In Solace (2013), filmmaker Vandon Gibbs takes an unconventional, but effective route in unraveling the mysterious connection among six people. Much like a play, the independent film is structured in three acts. The first centers around some sort of deal taking place in an SUV between an attorney and a hustler. Later we meet a politician and a socialite whose lives although perfect on the surface are far from it. In the finale, Gibbs serves up his best, giving us a voyeuristic-like view of a discussion in a situation best described as unusual – lest I give away any secrets – between a construction worker (Russell Comegys) and his unwitting girlfriend (Dixie Light).
Call it a sit-down thriller
Best described as “dialog-driven,” Solace (not to be confused with the 2006 South Korean film of the same name) eschews special effects, overwrought music, and acrobatic camerawork in favor of scenes that build slowly based on rapid-fire exchanges between the actors. There’s not one single chase scene. Layers upon layers of each of these characters are delicately peeled away, revealing the stark and chilling truth that lies beneath. Redemption, it would seem, requires a methodical stripping of the artifice that surrounds us.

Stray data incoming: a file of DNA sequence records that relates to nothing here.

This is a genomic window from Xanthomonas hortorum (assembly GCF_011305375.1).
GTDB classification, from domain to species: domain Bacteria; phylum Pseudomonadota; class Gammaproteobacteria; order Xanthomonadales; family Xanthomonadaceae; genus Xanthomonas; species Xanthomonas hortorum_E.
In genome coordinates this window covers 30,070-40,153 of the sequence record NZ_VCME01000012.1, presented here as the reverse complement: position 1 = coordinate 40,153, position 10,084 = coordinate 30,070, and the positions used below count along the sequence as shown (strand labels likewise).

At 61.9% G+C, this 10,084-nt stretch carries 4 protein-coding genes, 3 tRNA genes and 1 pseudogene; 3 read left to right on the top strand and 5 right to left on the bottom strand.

Despite the low budget, production values are quite good – though I found it interesting the filmmakers opted to leave in some of the out-of-focus shots, or shots where the (often intimate) camera was still hunting, trying to lock-in focal. Regardless, it’s truly impressive that so much conversation can be so riveting.
“The look don’t lie.”
Particularly impressive is Russell Comegys who anchors the third act, and manages to balance eccentricity and vulnerability to perfection. At times, I was reminded of a young Mickey Rourke in Body Heat.
Sol·ace: Comfort or consolation in a time of distress or sadness
At only 76 minutes, the editors did well to tighten the story as much as possible, and retain intelligent drama.
Halfway through the screening of the film, which will enjoy its world premiere next month at the Cinequest Film Festival in San Jose, the person next to me solved the puzzle, and tipped me off. I knew there was a thread of connection, but didn’t bother trying to figure it out. Instead I prefer to let the film do that for me, and go along for the ride. Either way, the payoff is worth it. Just remember this is not Iron Man 2 or Transformers, rather this is an intimate, thought-provoking, and, yes even chilling, independent film that should be on your festival must-see list.
Solace plays the Cinequest Film Festival where it will be screened three times (SAT 3/2, SUN 3/3, WED 3/6).